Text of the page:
My pace of life picked up very significantly about the time the B western movies died away in the mid-1950s. What I had time left for were radio dramas, which still existed and were very entertaining in the mid-1950s. My favorite then and now remains the original radio series Gunsmoke.
Radio Gunsmoke started in 1952 and ended in 1961. I feel damned lucky to have caught so many of the broadcasts at the time. Even now, I still love listening to their reruns whenever I am lucky enough to find an "old time radio" series being rebroadcast on radio these days. William Conrad was Matt Dillon, and he was terrific. What a voice and dramatization of the spoken language he commanded. He would have been a magnificent Matt Dillon on television except for one thing--he had a major body weight problem, which James Arness, the one and only television Matt Dillon, never had.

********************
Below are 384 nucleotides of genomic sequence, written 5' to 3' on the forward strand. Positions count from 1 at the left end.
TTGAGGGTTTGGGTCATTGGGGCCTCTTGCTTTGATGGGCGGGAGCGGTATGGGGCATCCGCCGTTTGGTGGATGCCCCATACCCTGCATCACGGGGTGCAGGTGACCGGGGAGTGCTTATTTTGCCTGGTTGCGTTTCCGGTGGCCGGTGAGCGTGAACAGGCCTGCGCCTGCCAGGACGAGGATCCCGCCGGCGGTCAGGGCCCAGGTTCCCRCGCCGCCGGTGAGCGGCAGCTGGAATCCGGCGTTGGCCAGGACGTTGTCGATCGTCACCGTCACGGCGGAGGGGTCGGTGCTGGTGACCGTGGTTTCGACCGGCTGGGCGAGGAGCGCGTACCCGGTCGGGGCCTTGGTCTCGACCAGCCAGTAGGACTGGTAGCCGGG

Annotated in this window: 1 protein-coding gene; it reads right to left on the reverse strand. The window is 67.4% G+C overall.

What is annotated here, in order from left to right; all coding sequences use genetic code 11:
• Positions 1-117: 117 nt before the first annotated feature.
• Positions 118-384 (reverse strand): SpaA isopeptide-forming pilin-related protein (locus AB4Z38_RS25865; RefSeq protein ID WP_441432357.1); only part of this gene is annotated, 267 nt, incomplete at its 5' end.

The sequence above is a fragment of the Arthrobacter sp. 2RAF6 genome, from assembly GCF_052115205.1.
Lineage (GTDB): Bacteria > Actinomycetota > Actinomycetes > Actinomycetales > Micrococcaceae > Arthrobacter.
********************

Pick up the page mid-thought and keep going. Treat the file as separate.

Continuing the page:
Still, if you are too young to have enjoyed radio dramas, you missed the exhilarating exercise of your imagination. If you are a child of television, you have no idea what you missed, and you probably never will know the thrills that those with radio only knew through art via the radio.
As those magnificent B western movies went into history, the new medium of television treated them as though they were manna from heaven. The new medium of television really started out trying to figure out just what it was. Everything was a novelty to television. We have all seen myriad kinescope recordings of the early live variety shows and the earlier recorded live dramas. Television enjoyed no sophistication in its infancy, so it turned to movies to fill in for all the lacking original programming.
[Continued on Nous American.]